Greek proposals: Ingredients for a deal?

The document in pdf format is MarketFlash_10_07_2015EN

The program, which has been presented by Alexis Tsipras to the troika, reflects the will to catch an agreement as soon as next Sunday during the meeting of the European Chiefs of government. Measures are expected to be approved in order to keep Greece in the Euro Area. Its aim is to get EUR 50bn on three years in order to repay Greek’s debt.

All the proposals that have been made by the Prime Minister are close to those on which the troika agreed on before the referendum.
The expected profile for the Greek public finance is to converge to a primary budget surplus of 3.5% of GDP in 2018. This surplus will be less than 1% this year. It will then not feed the debt anymore.

Among the main measures we notice
The hike of the VAT rate at 23% (except on hotels for which it is 13% (this can be a source of discussion with the troika as tourism is a large source of revenues for Greece)). Island VAT exemption will be removed. The change in VAT rate will take place between now and the end of October. For the tax exemption of the islands it will start with the richest islands and will finish at the end of 2016.
The target is to increase government receipts by 1% of GDP

The second important measure is on retirement. The legal age for full pension will now be 67 years of age or 62 for people having worked 40 years in 2022. For early retirement, penalties will be taken to reduce dramatically incentives. Some subsidies on which there were a lot of discussions will be removed progressively. The target is to reduce pensions’ amount by 1% of GDP as soon as 2016.
A global reform on the retirement system will be launch on October 31, 2015 in order to have a consistent system through time.

Other measures on taxation, corruption and on competition on product market will be taken in order to improve the efficiency of both the economy and the government.

Today, experts of the European Commission will give advice on this program. This program must be voted at the Greek Parliament.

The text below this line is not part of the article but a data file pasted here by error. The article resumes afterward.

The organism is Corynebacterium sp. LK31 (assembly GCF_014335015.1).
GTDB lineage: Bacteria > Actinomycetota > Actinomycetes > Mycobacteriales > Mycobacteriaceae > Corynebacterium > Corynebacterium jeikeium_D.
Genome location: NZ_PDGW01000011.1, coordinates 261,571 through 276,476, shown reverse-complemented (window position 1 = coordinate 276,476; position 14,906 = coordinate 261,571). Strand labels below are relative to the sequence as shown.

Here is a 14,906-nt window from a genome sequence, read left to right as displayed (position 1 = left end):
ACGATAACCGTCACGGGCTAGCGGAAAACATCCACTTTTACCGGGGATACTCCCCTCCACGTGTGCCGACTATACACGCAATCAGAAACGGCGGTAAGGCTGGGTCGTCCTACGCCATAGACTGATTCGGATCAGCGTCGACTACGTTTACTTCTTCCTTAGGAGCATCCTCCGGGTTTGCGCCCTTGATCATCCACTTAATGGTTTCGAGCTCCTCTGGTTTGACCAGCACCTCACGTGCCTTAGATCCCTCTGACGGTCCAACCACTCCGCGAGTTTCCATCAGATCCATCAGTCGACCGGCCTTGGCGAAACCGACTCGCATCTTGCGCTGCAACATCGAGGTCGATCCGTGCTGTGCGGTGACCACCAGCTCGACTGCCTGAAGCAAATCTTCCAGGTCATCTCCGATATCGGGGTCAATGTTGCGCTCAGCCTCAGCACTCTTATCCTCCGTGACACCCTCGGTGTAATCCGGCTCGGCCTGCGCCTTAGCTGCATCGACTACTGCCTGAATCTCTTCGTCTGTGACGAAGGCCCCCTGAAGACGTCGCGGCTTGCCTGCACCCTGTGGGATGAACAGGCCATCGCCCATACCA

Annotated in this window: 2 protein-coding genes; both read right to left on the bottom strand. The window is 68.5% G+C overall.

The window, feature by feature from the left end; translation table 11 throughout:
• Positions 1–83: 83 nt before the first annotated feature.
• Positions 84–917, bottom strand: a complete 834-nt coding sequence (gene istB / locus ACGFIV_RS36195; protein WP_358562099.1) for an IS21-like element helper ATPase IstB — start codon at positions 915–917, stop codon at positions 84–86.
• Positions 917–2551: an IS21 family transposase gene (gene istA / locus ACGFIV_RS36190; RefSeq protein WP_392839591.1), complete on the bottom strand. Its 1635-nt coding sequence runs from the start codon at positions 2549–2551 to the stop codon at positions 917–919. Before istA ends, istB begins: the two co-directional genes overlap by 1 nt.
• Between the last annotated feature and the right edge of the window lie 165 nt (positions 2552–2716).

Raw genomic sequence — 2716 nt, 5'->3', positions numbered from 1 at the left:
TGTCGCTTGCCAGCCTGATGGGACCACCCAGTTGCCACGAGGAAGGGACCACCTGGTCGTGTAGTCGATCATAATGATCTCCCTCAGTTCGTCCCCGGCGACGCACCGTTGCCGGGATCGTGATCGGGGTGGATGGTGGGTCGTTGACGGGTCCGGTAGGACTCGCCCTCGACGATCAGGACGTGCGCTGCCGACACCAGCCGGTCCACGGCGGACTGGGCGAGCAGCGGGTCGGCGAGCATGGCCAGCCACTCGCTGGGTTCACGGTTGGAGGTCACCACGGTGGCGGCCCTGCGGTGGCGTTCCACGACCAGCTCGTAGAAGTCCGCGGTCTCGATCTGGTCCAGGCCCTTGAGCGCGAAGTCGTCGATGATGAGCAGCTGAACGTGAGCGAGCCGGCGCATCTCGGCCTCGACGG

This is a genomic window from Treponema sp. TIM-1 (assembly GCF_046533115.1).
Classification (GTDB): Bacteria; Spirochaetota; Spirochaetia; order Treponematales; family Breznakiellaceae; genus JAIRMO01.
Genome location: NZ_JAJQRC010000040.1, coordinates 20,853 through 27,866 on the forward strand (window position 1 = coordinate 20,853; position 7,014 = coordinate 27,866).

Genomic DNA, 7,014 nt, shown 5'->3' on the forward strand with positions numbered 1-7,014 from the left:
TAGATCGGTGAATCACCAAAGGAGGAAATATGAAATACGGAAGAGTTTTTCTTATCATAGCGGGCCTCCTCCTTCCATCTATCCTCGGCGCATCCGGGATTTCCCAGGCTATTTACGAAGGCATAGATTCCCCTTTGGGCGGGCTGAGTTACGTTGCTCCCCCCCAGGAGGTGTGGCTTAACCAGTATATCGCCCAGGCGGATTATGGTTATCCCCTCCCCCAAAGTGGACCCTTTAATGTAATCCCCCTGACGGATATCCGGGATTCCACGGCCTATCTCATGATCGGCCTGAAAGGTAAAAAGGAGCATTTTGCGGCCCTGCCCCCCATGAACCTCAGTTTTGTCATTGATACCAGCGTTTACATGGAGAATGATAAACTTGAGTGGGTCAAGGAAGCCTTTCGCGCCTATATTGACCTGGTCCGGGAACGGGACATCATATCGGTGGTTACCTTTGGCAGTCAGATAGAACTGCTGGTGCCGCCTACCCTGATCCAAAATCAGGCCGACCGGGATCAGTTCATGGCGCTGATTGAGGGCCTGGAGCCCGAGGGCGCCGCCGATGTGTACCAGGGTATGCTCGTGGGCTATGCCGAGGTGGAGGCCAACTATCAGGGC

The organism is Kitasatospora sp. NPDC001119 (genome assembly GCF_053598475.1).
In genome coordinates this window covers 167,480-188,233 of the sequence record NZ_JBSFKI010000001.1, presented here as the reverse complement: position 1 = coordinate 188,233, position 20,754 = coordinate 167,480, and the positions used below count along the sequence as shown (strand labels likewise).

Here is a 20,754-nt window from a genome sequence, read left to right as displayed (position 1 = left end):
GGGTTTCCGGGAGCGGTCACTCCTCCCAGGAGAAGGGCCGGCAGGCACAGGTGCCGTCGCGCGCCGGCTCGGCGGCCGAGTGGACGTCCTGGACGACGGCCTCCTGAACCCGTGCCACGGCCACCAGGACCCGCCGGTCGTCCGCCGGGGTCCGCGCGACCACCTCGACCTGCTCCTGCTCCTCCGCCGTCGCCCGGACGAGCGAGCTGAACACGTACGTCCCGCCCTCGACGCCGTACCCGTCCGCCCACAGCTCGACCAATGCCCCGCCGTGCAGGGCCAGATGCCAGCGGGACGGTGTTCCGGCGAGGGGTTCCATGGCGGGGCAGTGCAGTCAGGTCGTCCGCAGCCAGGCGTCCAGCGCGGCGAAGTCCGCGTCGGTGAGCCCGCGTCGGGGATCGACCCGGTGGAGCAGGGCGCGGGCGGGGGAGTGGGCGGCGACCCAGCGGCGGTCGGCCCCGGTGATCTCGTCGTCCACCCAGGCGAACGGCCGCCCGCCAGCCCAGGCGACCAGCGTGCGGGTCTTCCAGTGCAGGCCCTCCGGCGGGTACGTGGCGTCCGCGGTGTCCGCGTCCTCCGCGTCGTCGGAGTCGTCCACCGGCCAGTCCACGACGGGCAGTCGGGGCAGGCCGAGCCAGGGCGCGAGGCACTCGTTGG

Tomorrow, finance ministers will meet at a special meeting of the Eurogroup (3pm). On Sunday a meeting at 4pm with the chiefs of government of the Euro Area will take place then at 6pm a new meeting with all the chiefs of government of the European Union.

The program contradicts the “no” at the referendum: how can we understand that?
The referendum was only a political operation for Tsipras in order to be the clear leader. It’s now the case, as all the other government parties have taken him as the delegate for Greece in Europe.
Tsipras had to find a way to be followed by a large majority of Greeks. The referendum was its tool.

What will be the economic profile in the coming years?
Measures that will be taken imply the convergence to a 3.5% primary surplus in 2018 versus less than 1% this year. The convergence will come from higher taxes (VAT) and lower pensions. This will lead to a lower internal demand and the risk of a weak GDP profile. Impulse could come from outside or from tourism. We cannot exclude one or two years of recession at the top of already 5 years of depression.

What will happen to the debt?
The primary surplus will converge to 3.5% but the GDP momentum remains weak or negative then the Public Debt to GDP ratio will not improve. This means that there is a need to have a parallel negotiation on debt relief. Instead in 1, 2 or 3 years from now, the sustainability will come back in the forefront.
The first step was to negotiate measures; the second step will be on public debt relief.

Will the Greek Parliament vote for the program?
Probably; MPs of other parties will vote for him in reference to the agreement mentioned earlier. If some Syriza MPs do not vote the reform, this will give Tsipras a stronger legitimacy.

Can we be optimistic on a final agreement that will keep Greece in the Euro Area?
Yes, I want to be

Leave a Reply

Fill in your details below or click an icon to log in: Logo

You are commenting using your account. Log Out /  Change )

Google photo

You are commenting using your Google account. Log Out /  Change )

Twitter picture

You are commenting using your Twitter account. Log Out /  Change )

Facebook photo

You are commenting using your Facebook account. Log Out /  Change )

Connecting to %s